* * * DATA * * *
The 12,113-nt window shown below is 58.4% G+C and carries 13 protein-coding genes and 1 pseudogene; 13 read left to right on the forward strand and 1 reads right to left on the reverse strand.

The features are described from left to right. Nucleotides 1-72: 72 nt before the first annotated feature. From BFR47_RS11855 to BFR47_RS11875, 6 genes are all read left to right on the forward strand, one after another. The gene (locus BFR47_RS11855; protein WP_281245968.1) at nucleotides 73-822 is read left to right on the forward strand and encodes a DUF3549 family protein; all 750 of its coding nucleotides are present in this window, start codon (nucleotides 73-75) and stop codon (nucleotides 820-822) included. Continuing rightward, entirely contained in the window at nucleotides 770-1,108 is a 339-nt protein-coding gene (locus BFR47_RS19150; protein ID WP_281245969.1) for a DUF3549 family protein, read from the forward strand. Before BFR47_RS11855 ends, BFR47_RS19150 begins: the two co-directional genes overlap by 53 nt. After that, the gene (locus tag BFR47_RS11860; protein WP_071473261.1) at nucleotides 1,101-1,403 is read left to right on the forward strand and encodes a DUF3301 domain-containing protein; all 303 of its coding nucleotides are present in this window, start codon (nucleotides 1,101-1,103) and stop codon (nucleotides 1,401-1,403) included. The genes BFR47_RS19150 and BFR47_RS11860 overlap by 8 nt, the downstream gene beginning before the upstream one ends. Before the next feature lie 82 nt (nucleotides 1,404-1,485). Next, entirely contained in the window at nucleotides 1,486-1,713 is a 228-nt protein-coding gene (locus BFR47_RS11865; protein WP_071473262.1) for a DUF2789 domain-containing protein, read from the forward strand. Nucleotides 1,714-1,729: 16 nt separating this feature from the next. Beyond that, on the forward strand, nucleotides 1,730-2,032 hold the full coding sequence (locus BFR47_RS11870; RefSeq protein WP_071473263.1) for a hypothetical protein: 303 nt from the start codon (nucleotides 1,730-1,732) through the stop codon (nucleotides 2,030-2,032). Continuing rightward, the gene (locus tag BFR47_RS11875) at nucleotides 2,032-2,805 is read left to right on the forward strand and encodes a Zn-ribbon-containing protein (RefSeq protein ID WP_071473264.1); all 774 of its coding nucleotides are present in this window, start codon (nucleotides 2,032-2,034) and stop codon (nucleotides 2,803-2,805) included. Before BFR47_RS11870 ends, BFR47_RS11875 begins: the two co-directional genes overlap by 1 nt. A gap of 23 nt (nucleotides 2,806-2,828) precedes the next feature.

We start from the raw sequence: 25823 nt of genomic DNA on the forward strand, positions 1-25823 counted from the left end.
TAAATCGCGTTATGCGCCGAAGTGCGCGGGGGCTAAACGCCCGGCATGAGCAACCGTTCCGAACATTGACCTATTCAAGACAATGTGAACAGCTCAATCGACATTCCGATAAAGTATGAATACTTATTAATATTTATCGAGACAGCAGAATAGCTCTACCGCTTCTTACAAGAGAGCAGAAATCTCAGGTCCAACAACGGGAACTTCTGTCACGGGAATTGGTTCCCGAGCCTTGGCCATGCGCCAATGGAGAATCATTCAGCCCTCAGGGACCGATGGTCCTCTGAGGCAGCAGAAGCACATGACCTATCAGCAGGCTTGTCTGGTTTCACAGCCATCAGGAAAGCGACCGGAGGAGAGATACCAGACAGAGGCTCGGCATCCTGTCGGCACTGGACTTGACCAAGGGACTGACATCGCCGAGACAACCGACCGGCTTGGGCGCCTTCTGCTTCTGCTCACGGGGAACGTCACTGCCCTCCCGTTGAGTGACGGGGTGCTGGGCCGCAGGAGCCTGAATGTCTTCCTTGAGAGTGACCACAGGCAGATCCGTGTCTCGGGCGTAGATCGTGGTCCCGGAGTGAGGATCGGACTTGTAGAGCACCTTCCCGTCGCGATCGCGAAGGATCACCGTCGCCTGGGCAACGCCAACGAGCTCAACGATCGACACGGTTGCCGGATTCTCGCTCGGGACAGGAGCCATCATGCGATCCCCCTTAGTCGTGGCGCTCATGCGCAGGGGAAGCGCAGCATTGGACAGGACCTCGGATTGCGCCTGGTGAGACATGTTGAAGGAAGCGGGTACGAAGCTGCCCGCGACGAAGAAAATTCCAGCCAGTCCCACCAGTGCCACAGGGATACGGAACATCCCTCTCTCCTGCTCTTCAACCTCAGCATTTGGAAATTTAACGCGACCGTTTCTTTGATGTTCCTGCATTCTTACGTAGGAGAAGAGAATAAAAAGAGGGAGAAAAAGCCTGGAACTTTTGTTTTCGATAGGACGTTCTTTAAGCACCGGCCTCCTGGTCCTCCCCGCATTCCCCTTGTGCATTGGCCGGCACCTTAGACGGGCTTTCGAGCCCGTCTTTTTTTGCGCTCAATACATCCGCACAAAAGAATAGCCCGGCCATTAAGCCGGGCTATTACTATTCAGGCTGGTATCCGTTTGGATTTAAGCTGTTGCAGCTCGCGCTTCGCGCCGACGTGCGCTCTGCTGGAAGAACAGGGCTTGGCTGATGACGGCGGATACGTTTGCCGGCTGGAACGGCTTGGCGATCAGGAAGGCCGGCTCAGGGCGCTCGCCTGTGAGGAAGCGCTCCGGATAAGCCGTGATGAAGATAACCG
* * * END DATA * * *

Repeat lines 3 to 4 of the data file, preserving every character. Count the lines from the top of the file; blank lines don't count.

We start from the raw sequence: 25823 nt of genomic DNA on the forward strand, positions 1-25823 counted from the left end.
TAAATCGCGTTATGCGCCGAAGTGCGCGGGGGCTAAACGCCCGGCATGAGCAACCGTTCCGAACATTGACCTATTCAAGACAATGTGAACAGCTCAATCGACATTCCGATAAAGTATGAATACTTATTAATATTTATCGAGACAGCAGAATAGCTCTACCGCTTCTTACAAGAGAGCAGAAATCTCAGGTCCAACAACGGGAACTTCTGTCACGGGAATTGGTTCCCGAGCCTTGGCCATGCGCCAATGGAGAATCATTCAGCCCTCAGGGACCGATGGTCCTCTGAGGCAGCAGAAGCACATGACCTATCAGCAGGCTTGTCTGGTTTCACAGCCATCAGGAAAGCGACCGGAGGAGAGATACCAGACAGAGGCTCGGCATCCTGTCGGCACTGGACTTGACCAAGGGACTGACATCGCCGAGACAACCGACCGGCTTGGGCGCCTTCTGCTTCTGCTCACGGGGAACGTCACTGCCCTCCCGTTGAGTGACGGGGTGCTGGGCCGCAGGAGCCTGAATGTCTTCCTTGAGAGTGACCACAGGCAGATCCGTGTCTCGGGCGTAGATCGTGGTCCCGGAGTGAGGATCGGACTTGTAGAGCACCTTCCCGTCGCGATCGCGAAGGATCACCGTCGCCTGGGCAACGCCAACGAGCTCAACGATCGACACGGTTGCCGGATTCTCGCTCGGGACAGGAGCCATCATGCGATCCCCCTTAGTCGTGGCGCTCATGCGCAGGGGAAGCGCAGCATTGGACAGGACCTCGGATTGCGCCTGGTGAGACATGTTGAAGGAAGCGGGTACGAAGCTGCCCGCGACGAAGAAAATTCCAGCCAGTCCCACCAGTGCCACAGGGATACGGAACATCCCTCTCTCCTGCTCTTCAACCTCAGCATTTGGAAATTTAACGCGACCGTTTCTTTGATGTTCCTGCATTCTTACGTAGGAGAAGAGAATAAAAAGAGGGAGAAAAAGCCTGGAACTTTTGTTTTCGATAGGACGTTCTTTAAGCACCGGCCTCCTGGTCCTCCCCGCATTCCCCTTGTGCATTGGCCGGCACCTTAGACGGGCTTTCGAGCCCGTCTTTTTTTGCGCTCAATACATCCGCACAAAAGAATAGCCCGGCCATTAAGCCGGGCTATTACTATTCAGGCTGGTATCCGTTTGGATTTAAGCTGTTGCAGCTCGCGCTTCGCGCCGACGTGCGCTCTGCTGGAAGAACAGGGCTTGGCTGATGACGGCGGATACGTTTGCCGGCTGGAACGGCTTGGCGATCAGGAAGGCCGGCTCAGGGCGCTCGCCTGTGAGGAAGCGCTCCGGATAAGCCGTGATGAAGATAACCG